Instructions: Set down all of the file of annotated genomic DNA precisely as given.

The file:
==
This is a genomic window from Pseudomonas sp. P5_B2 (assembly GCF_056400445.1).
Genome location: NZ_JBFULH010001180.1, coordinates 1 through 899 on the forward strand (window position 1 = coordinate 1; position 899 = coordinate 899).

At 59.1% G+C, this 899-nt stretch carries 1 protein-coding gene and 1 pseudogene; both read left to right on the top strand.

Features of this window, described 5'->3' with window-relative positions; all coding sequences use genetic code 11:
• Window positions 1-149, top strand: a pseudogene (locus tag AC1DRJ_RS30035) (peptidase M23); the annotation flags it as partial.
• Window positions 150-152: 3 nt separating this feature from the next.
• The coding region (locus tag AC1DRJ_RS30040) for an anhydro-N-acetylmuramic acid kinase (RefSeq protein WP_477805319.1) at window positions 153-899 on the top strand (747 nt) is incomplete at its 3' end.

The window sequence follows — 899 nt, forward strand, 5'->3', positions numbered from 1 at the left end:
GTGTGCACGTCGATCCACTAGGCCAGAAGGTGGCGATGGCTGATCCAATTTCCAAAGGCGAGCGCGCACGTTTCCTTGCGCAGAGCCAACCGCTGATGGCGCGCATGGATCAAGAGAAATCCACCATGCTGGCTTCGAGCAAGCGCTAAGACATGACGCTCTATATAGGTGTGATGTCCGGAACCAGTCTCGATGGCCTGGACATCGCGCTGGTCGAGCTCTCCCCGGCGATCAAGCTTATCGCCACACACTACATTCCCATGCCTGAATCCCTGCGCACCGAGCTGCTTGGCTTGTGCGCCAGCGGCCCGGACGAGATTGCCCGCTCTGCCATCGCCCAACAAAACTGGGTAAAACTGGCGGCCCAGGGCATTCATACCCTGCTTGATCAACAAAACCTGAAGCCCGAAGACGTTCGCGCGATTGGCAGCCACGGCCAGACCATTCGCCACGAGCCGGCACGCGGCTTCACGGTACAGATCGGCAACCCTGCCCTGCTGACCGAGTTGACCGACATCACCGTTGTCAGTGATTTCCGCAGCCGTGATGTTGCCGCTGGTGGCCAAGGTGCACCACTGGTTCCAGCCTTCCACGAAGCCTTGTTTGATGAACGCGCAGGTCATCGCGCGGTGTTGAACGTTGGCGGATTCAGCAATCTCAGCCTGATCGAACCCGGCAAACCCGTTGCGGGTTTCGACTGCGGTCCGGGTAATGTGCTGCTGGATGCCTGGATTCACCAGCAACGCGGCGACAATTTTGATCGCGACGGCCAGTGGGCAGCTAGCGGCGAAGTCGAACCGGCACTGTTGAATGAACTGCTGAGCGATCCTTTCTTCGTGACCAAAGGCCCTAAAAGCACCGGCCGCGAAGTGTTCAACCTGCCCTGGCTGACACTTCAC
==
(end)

This is a genomic window from Pseudomonas sp. P5_B2 (assembly GCF_056400445.1).
Genome location: NZ_JBFULH010001180.1, coordinates 1 through 899 on the forward strand (window position 1 = coordinate 1; position 899 = coordinate 899).

At 59.1% G+C, this 899-nt stretch carries 1 protein-coding gene and 1 pseudogene; both read left to right on the top strand.

Features of this window, described 5'->3' with window-relative positions; all coding sequences use genetic code 11:
• Window positions 1-149, top strand: a pseudogene (locus tag AC1DRJ_RS30035) (peptidase M23); the annotation flags it as partial.
• Window positions 150-152: 3 nt separating this feature from the next.
• The coding region (locus tag AC1DRJ_RS30040) for an anhydro-N-acetylmuramic acid kinase (RefSeq protein WP_477805319.1) at window positions 153-899 on the top strand (747 nt) is incomplete at its 3' end.

The window sequence follows — 899 nt, forward strand, 5'->3', positions numbered from 1 at the left end:
GTGTGCACGTCGATCCACTAGGCCAGAAGGTGGCGATGGCTGATCCAATTTCCAAAGGCGAGCGCGCACGTTTCCTTGCGCAGAGCCAACCGCTGATGGCGCGCATGGATCAAGAGAAATCCACCATGCTGGCTTCGAGCAAGCGCTAAGACATGACGCTCTATATAGGTGTGATGTCCGGAACCAGTCTCGATGGCCTGGACATCGCGCTGGTCGAGCTCTCCCCGGCGATCAAGCTTATCGCCACACACTACATTCCCATGCCTGAATCCCTGCGCACCGAGCTGCTTGGCTTGTGCGCCAGCGGCCCGGACGAGATTGCCCGCTCTGCCATCGCCCAACAAAACTGGGTAAAACTGGCGGCCCAGGGCATTCATACCCTGCTTGATCAACAAAACCTGAAGCCCGAAGACGTTCGCGCGATTGGCAGCCACGGCCAGACCATTCGCCACGAGCCGGCACGCGGCTTCACGGTACAGATCGGCAACCCTGCCCTGCTGACCGAGTTGACCGACATCACCGTTGTCAGTGATTTCCGCAGCCGTGATGTTGCCGCTGGTGGCCAAGGTGCACCACTGGTTCCAGCCTTCCACGAAGCCTTGTTTGATGAACGCGCAGGTCATCGCGCGGTGTTGAACGTTGGCGGATTCAGCAATCTCAGCCTGATCGAACCCGGCAAACCCGTTGCGGGTTTCGACTGCGGTCCGGGTAATGTGCTGCTGGATGCCTGGATTCACCAGCAACGCGGCGACAATTTTGATCGCGACGGCCAGTGGGCAGCTAGCGGCGAAGTCGAACCGGCACTGTTGAATGAACTGCTGAGCGATCCTTTCTTCGTGACCAAAGGCCCTAAAAGCACCGGCCGCGAAGTGTTCAACCTGCCCTGGCTGACACTTCAC